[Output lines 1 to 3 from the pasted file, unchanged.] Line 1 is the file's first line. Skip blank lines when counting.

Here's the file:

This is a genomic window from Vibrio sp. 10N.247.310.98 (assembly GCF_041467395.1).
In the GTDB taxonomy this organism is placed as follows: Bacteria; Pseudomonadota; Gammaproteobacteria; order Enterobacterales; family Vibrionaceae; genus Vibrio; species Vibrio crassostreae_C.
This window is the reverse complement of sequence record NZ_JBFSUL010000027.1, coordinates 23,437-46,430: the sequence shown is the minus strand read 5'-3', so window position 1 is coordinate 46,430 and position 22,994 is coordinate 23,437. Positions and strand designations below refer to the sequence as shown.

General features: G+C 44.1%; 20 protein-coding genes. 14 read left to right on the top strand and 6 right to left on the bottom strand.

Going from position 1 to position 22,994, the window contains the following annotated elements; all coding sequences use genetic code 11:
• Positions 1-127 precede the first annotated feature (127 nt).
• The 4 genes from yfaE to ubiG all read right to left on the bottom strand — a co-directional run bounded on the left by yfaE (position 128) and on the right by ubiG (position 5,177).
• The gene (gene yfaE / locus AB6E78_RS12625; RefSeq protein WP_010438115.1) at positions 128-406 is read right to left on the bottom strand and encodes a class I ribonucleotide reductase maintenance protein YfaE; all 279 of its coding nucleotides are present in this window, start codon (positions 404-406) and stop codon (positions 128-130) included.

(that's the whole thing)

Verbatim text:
This is a genomic window from Vibrio sp. 10N.247.310.98 (assembly GCF_041467395.1).
In the GTDB taxonomy this organism is placed as follows: Bacteria; Pseudomonadota; Gammaproteobacteria; order Enterobacterales; family Vibrionaceae; genus Vibrio; species Vibrio crassostreae_C.
This window is the reverse complement of sequence record NZ_JBFSUL010000027.1, coordinates 23,437-46,430: the sequence shown is the minus strand read 5'-3', so window position 1 is coordinate 46,430 and position 22,994 is coordinate 23,437. Positions and strand designations below refer to the sequence as shown.